4. Weight loss:

Metformin reduces body fat, which improves insulin sensitivity. So, if your medication is effective, you may notice some changes in your body weight.

5. Better overall health:

Metformin reduces body fat, which improves insulin sensitivity. So, if your medication is effective, you may notice some changes in your body weight.

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Metformin for PCOS:

Polycystic Ovary Syndrome (PCOS) is a hormonal imbalance disorder that primarily affects women. PCOS is linked to insulin resistance because an imbalance in insulin hormone causes high levels of circulating sugars in the blood, which causes an increase in androgen levels.

Androgens are male hormones, and excessive production of androgens in females results in classic PCOS symptoms such as:

  • Excessive hair growth
  • Infertility
  • Ovulation problems

Metformin improves insulin sensitivity and lowers blood glucose levels, which is why it is used to treat PCOS. Metformin use has been linked to weight loss, lower androgen levels, and improved ovulation.

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Signs that Metformin is Working for PCOS:

Metformin has been linked to several effects in PCOS patients. Some signs that tell metformin is working for PCOS include:

1.   Restored Ovulation:

If you have anovulatory PCOS, metformin usage restores ovulation increasing the chance of pregnancy. It balances the levels of FSH and LH, the two major hormones involved in ovulation.

2.   Weight loss

Most PCOS patients are overweight or obese, if metformin suits you, it will help you lose stubborn weight and get a normal BMI by reducing the amount of bad cholesterol in your blood.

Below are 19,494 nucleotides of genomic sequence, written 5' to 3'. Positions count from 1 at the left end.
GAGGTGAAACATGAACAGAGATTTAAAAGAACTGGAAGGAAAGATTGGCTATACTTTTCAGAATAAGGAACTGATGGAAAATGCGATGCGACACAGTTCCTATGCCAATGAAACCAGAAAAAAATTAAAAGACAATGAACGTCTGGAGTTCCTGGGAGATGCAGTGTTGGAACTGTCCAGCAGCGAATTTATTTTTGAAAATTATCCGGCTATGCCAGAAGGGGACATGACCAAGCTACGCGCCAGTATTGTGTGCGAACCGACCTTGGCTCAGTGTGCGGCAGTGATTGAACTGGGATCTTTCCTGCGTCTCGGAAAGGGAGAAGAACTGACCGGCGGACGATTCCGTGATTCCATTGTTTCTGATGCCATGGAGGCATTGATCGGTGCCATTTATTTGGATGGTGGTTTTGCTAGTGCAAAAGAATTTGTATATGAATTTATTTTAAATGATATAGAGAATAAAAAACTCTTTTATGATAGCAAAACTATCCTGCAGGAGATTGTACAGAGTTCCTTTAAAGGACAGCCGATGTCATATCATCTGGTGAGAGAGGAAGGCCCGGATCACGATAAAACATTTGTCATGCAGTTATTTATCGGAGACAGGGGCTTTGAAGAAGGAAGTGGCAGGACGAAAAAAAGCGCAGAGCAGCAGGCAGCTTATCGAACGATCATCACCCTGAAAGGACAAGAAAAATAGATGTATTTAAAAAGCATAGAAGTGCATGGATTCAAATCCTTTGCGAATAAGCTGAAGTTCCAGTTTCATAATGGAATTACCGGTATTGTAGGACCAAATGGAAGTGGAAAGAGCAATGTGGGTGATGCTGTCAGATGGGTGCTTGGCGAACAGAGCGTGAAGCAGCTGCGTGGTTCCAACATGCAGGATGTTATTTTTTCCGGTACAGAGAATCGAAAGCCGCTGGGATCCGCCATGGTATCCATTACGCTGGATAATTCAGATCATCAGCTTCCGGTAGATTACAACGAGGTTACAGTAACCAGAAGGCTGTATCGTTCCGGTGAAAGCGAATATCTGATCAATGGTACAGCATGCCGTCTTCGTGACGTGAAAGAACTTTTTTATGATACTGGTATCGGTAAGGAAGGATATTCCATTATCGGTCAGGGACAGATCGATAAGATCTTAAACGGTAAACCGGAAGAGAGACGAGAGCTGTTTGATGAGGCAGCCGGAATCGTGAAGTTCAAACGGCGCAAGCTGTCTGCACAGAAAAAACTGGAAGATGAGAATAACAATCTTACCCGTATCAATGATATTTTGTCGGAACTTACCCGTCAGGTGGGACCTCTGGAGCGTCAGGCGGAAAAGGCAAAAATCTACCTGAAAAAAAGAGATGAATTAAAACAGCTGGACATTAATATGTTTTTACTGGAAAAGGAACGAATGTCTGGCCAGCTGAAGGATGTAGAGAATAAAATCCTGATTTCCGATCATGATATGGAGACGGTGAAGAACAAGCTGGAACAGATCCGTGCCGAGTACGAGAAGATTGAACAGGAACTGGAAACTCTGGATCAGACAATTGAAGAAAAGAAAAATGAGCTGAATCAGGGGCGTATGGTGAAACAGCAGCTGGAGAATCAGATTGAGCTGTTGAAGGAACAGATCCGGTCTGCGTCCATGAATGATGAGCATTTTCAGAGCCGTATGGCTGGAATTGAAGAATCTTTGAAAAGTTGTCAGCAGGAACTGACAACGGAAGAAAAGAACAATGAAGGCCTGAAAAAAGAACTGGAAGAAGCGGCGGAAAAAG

3.   Regular Menstruation:

PCOS patients have irregular menstrual cycles with episodes of spotting. Regular menstruation is a sign that your treatment is effective.

4.   Normal Glucose levels:

Metformin regulates blood sugar levels and reduces the risk of gestational diabetes and miscarriage.

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What should you do if metformin doesn’t work?

If you just started taking metformin, you may need to wait a little longer for it to kick in. Speak with your doctor if you’ve been taking metformin for at least three months.

Your dosage may need to be increased, or you may not be taking the medication correctly.

Inform your doctor if you are not taking your medication on a regular basis due to side effects. They can adjust your dosage, switch you to an extended-release form of metformin, or suggest a different medication.

If you’ve been taking metformin for a long time and notice that your blood glucose or hemoglobin A1C levels are rising, you may need to switch medications or increase your dosage. Diabetes can progress even when you are doing everything possible to control it.

metformin side effects gastrointestinal
Common side effects of metformin


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Normal blood sugar levels, weight loss, and improved insulin sensitivity are the most obvious signs that metformin is working.

If metformin isn’t working for you, you can make healthy lifestyle changes or take another medication in addition to (or instead of) metformin to ensure you meet your blood sugar targets.

What do you think?

Written by Dr. Ahmed

I am Dr. Ahmed (MBBS; FCPS Medicine), an Internist and a practicing physician. I am in the medical field for over fifteen years working in one of the busiest hospitals and writing medical posts for over 5 years.

I love my family, my profession, my blog, nature, hiking, and simple life. Read more about me, my family, and my qualifications